Return To The Reich: A Holocaust Refugee's Secret Mission to Defeat the Nazis (Paperback)
Growing up in Germany, Freddy Mayer witnessed the Nazis’ rise to power. When he was sixteen, his family made the decision to flee to the United States—they were among the last German Jews to escape, in 1938.
In America, Freddy tried enlisting the day after Pearl Harbor, only to be rejected as an “enemy alien” because he was German. He was soon recruited to the OSS, the country’s first spy outfit before the CIA. Freddy, joined by Dutch Jewish refugee Hans Wynberg and Nazi defector Franz Weber, parachuted into Austria as the leader of Operation Greenup, meant to deter Hitler’s last stand. He posed as a Nazi officer and a French POW for months, dispatching reports to the OSS via Hans, holed up with a radio in a nearby attic. The reports contained a gold mine of information, provided key intelligence about the Battle of the Bulge, and allowed the Allies to bomb twenty Nazi trains. On the verge of the Allied victory, Freddy was captured by the Gestapo and tortured and waterboarded for days. Remarkably, he persuaded the region’s Nazi commander to surrender, completing one of the most successful OSS missions of the war.
Based on years of research and interviews with Mayer himself, whom the author was able to meet only months before his death at the age of ninety-four, Return to the Reich is an eye-opening, unforgettable narrative of World War II heroism.
ERIC LICHTBLAU, a two-time Pulitzer Prize–winning journalist, is the best-selling author of The Nazis Next Door and Bush’s Law: The Remaking of American Justice. He was a Washington reporter for the New York Times for fifteen years, while also writing for the Los Angeles Times, The New Yorker, TIME, and other publications. He has been a frequent guest on NPR, MSNBC, C-SPAN, and other networks, as well as a speaker at many universities and institutions. He lives outside Washington, D.C.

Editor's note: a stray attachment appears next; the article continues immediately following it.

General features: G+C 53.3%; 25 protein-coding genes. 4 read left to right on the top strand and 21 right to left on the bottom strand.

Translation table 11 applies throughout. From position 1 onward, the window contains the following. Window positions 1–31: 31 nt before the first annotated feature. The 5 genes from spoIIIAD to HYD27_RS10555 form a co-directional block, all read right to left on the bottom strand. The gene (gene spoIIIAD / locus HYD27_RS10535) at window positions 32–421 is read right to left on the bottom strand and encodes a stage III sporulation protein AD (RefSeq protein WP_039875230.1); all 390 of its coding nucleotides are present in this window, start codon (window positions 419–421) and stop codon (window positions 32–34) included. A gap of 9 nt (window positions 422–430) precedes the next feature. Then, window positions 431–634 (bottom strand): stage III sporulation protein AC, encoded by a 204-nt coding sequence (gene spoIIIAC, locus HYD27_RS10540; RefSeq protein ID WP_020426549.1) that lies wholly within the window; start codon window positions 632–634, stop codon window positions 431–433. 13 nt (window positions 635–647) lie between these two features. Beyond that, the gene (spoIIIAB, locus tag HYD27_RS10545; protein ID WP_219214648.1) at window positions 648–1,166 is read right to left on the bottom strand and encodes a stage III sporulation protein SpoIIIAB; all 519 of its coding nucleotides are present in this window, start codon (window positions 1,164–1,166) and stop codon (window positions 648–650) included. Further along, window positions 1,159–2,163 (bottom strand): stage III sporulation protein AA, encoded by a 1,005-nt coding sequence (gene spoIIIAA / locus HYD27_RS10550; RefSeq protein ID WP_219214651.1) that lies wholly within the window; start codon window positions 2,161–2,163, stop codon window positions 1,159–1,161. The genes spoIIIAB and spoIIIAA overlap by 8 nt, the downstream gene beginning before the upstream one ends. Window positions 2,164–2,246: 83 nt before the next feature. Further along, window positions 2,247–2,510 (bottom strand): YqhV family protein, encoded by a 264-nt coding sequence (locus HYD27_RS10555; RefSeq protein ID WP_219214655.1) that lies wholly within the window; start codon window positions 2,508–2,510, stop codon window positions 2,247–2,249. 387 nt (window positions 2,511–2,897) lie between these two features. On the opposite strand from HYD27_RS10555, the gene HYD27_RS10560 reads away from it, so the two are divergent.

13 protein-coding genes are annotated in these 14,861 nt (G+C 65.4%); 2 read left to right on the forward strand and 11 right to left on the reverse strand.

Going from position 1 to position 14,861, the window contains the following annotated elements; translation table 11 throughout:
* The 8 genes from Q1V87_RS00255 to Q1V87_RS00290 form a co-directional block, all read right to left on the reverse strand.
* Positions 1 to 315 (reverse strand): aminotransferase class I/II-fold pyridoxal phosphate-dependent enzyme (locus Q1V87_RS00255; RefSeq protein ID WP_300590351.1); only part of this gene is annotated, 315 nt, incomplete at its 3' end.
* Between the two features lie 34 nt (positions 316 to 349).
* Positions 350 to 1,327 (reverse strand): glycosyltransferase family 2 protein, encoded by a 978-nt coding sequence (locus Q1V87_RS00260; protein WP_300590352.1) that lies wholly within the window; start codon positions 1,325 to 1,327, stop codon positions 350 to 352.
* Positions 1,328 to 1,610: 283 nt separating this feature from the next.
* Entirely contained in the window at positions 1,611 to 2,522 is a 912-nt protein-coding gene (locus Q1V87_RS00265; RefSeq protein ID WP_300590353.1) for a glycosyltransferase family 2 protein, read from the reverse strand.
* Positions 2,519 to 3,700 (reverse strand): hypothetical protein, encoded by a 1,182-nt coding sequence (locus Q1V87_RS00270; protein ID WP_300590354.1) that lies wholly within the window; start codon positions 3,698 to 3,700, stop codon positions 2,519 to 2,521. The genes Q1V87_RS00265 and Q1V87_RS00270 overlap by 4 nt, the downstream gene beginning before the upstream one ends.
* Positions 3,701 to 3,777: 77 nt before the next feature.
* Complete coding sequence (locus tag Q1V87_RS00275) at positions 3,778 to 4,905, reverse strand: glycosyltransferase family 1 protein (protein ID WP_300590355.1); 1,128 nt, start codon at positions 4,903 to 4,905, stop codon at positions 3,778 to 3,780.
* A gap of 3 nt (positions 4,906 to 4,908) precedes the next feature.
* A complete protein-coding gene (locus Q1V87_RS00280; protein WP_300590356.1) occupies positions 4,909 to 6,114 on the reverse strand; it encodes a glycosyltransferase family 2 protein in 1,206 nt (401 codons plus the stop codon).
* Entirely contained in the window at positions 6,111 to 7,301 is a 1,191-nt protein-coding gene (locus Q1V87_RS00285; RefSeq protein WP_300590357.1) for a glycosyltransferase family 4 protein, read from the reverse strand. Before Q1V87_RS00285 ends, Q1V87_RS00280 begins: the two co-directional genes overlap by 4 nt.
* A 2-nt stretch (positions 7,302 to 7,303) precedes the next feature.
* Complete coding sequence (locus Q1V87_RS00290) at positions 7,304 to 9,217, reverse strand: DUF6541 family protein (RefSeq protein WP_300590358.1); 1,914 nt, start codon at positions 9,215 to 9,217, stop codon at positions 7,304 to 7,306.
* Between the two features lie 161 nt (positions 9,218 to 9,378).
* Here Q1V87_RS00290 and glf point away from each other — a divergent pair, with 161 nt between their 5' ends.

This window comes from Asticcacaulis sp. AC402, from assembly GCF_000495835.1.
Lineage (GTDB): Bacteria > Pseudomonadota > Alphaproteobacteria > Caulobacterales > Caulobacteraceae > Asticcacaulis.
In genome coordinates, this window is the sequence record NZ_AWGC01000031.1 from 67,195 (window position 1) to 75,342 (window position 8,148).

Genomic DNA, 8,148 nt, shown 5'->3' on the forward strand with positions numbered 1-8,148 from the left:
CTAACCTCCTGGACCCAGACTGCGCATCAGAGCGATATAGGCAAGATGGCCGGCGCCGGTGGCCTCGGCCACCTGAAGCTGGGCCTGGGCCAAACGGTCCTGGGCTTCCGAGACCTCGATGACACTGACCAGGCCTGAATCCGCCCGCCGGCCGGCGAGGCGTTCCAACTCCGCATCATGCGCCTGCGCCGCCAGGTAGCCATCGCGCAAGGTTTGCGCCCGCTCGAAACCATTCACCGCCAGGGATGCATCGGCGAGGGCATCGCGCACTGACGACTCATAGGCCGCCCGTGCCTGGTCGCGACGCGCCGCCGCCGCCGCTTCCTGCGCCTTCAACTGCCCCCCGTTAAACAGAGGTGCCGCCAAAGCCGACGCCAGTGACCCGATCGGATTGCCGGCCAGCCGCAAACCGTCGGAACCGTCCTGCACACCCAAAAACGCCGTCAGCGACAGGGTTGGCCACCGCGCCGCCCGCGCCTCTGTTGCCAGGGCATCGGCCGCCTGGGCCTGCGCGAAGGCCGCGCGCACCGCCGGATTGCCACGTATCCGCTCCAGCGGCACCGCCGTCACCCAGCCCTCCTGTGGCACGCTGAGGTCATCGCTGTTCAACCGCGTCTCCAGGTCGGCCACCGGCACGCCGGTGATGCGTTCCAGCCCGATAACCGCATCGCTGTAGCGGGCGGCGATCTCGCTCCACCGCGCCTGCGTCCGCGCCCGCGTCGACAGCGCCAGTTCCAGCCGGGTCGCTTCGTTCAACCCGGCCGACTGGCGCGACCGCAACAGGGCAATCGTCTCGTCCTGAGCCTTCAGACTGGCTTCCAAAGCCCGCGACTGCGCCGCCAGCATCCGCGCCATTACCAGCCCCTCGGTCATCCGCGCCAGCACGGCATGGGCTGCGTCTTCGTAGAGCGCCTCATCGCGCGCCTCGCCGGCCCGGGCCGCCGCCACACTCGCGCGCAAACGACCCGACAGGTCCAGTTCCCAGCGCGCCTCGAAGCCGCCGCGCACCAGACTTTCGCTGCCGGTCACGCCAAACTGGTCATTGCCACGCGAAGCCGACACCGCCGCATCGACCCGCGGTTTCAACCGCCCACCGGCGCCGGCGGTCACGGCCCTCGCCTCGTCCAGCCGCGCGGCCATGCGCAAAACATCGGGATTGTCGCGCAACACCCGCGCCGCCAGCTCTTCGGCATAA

“Return to the Reich is a mesmerizing piece of historical reportage. Not a word wasted, every page worth turning in this beautifully written account of one of the most daring and successful secret missions of WWII. This is a masterful account by a fantastically talented writer.” —Alex Kershaw, New York Times bestselling author of The Liberator and The Longest Winter “Eric Lichtblau’s absorbing narrative reads like a spy novel; he captures a sense of working and living undercover, from the strains of secretly building support for the intelligence mission, to the thrills of succeeding against the Nazi regime while living among its supporters. This recounting of the work of two Jewish refugees from Hitler’s Europe fighting against the horrors of Nazi Germany is as much a lesson for today as it is a tale of their astonishing experiences.” —Margaret Henoch, retired CIA senior chief of station “At a time of national division, Freddy Mayer is the hero we so desperately need to remember and celebrate. In Return to the Reich, Eric Lichtblau has discovered a riveting story of the boundless courage of an ordinary man who became extraordinary at a time when the world was on fire. One of America’s great reporters takes us back to a gripping chapter of World War II that Hollywood has somehow missed. Tom Hanks, call your agent.” —James Risen, author of Pay Any Price: Greed, Power, and Endless War “Recounting one of the most successful espionage missions, Lichtblau delivers the goods, shining a bright spotlight on a truly unique character: Mayer was aggressive, ingenious, and often disregarded the rules, to great effect. An enthralling page-turner.” —Kirkus Reviews, starred review “An extremely accessible read, this well-researched book will appeal to fans of espionage tales, World War II history, biographies, as well as young adult audiences.” —Library Journal, starred review “Gripping . . . Readers will devour Lichtblau’s fresh and masterfully told WWII story.” —Publishers Weekly "Readers are launched on an exhilarating ride . . . Details pop and characters vividly spring alive . . . Freddy Mayer is an irresistible subject, and he deserves a dozen more recountings of his adventures.” —Wall Street Journal —